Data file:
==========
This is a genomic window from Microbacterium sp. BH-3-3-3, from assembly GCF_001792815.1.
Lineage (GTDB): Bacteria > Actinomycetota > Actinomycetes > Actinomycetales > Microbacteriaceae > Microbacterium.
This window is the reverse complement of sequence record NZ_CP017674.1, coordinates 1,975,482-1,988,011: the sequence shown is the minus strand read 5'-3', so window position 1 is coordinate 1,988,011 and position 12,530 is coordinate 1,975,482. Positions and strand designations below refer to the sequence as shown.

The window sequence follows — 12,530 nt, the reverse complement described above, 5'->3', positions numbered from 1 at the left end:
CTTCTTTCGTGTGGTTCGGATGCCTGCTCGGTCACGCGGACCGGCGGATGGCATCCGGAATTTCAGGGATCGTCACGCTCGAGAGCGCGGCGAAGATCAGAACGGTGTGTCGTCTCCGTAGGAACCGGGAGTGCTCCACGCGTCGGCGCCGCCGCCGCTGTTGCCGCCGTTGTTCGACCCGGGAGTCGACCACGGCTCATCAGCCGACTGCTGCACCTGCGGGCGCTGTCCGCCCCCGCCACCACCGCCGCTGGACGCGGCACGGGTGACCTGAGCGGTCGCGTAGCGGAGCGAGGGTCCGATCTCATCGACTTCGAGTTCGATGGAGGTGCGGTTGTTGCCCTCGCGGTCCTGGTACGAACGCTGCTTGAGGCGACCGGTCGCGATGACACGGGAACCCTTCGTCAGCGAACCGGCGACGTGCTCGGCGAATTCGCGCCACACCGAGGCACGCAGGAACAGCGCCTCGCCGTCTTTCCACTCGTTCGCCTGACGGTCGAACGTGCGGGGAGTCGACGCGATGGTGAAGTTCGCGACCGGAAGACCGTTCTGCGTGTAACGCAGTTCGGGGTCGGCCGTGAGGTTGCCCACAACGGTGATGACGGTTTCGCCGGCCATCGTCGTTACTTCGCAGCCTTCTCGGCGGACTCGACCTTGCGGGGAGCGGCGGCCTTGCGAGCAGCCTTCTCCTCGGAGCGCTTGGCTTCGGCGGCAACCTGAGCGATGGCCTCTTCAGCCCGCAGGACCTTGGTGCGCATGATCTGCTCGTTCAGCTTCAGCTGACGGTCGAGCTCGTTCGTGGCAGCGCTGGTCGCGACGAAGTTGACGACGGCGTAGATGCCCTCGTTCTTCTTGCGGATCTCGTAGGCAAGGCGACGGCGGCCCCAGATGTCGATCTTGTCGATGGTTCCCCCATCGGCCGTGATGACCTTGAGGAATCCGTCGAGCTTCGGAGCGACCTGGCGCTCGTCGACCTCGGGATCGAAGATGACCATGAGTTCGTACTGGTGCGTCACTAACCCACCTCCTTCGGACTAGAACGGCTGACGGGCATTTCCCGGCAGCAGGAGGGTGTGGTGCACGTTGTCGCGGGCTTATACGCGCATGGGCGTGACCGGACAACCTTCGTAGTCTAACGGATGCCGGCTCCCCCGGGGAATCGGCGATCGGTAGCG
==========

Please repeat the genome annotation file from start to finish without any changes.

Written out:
This is a genomic window from Microbacterium sp. BH-3-3-3, from assembly GCF_001792815.1.
Lineage (GTDB): Bacteria > Actinomycetota > Actinomycetes > Actinomycetales > Microbacteriaceae > Microbacterium.
This window is the reverse complement of sequence record NZ_CP017674.1, coordinates 1,975,482-1,988,011: the sequence shown is the minus strand read 5'-3', so window position 1 is coordinate 1,988,011 and position 12,530 is coordinate 1,975,482. Positions and strand designations below refer to the sequence as shown.

The window sequence follows — 12,530 nt, the reverse complement described above, 5'->3', positions numbered from 1 at the left end:
CTTCTTTCGTGTGGTTCGGATGCCTGCTCGGTCACGCGGACCGGCGGATGGCATCCGGAATTTCAGGGATCGTCACGCTCGAGAGCGCGGCGAAGATCAGAACGGTGTGTCGTCTCCGTAGGAACCGGGAGTGCTCCACGCGTCGGCGCCGCCGCCGCTGTTGCCGCCGTTGTTCGACCCGGGAGTCGACCACGGCTCATCAGCCGACTGCTGCACCTGCGGGCGCTGTCCGCCCCCGCCACCACCGCCGCTGGACGCGGCACGGGTGACCTGAGCGGTCGCGTAGCGGAGCGAGGGTCCGATCTCATCGACTTCGAGTTCGATGGAGGTGCGGTTGTTGCCCTCGCGGTCCTGGTACGAACGCTGCTTGAGGCGACCGGTCGCGATGACACGGGAACCCTTCGTCAGCGAACCGGCGACGTGCTCGGCGAATTCGCGCCACACCGAGGCACGCAGGAACAGCGCCTCGCCGTCTTTCCACTCGTTCGCCTGACGGTCGAACGTGCGGGGAGTCGACGCGATGGTGAAGTTCGCGACCGGAAGACCGTTCTGCGTGTAACGCAGTTCGGGGTCGGCCGTGAGGTTGCCCACAACGGTGATGACGGTTTCGCCGGCCATCGTCGTTACTTCGCAGCCTTCTCGGCGGACTCGACCTTGCGGGGAGCGGCGGCCTTGCGAGCAGCCTTCTCCTCGGAGCGCTTGGCTTCGGCGGCAACCTGAGCGATGGCCTCTTCAGCCCGCAGGACCTTGGTGCGCATGATCTGCTCGTTCAGCTTCAGCTGACGGTCGAGCTCGTTCGTGGCAGCGCTGGTCGCGACGAAGTTGACGACGGCGTAGATGCCCTCGTTCTTCTTGCGGATCTCGTAGGCAAGGCGACGGCGGCCCCAGATGTCGATCTTGTCGATGGTTCCCCCATCGGCCGTGATGACCTTGAGGAATCCGTCGAGCTTCGGAGCGACCTGGCGCTCGTCGACCTCGGGATCGAAGATGACCATGAGTTCGTACTGGTGCGTCACTAACCCACCTCCTTCGGACTAGAACGGCTGACGGGCATTTCCCGGCAGCAGGAGGGTGTGGTGCACGTTGTCGCGGGCTTATACGCGCATGGGCGTGACCGGACAACCTTCGTAGTCTAACGGATGCCGGCTCCCCCGGGGAATCGGCGATCGGTAGCG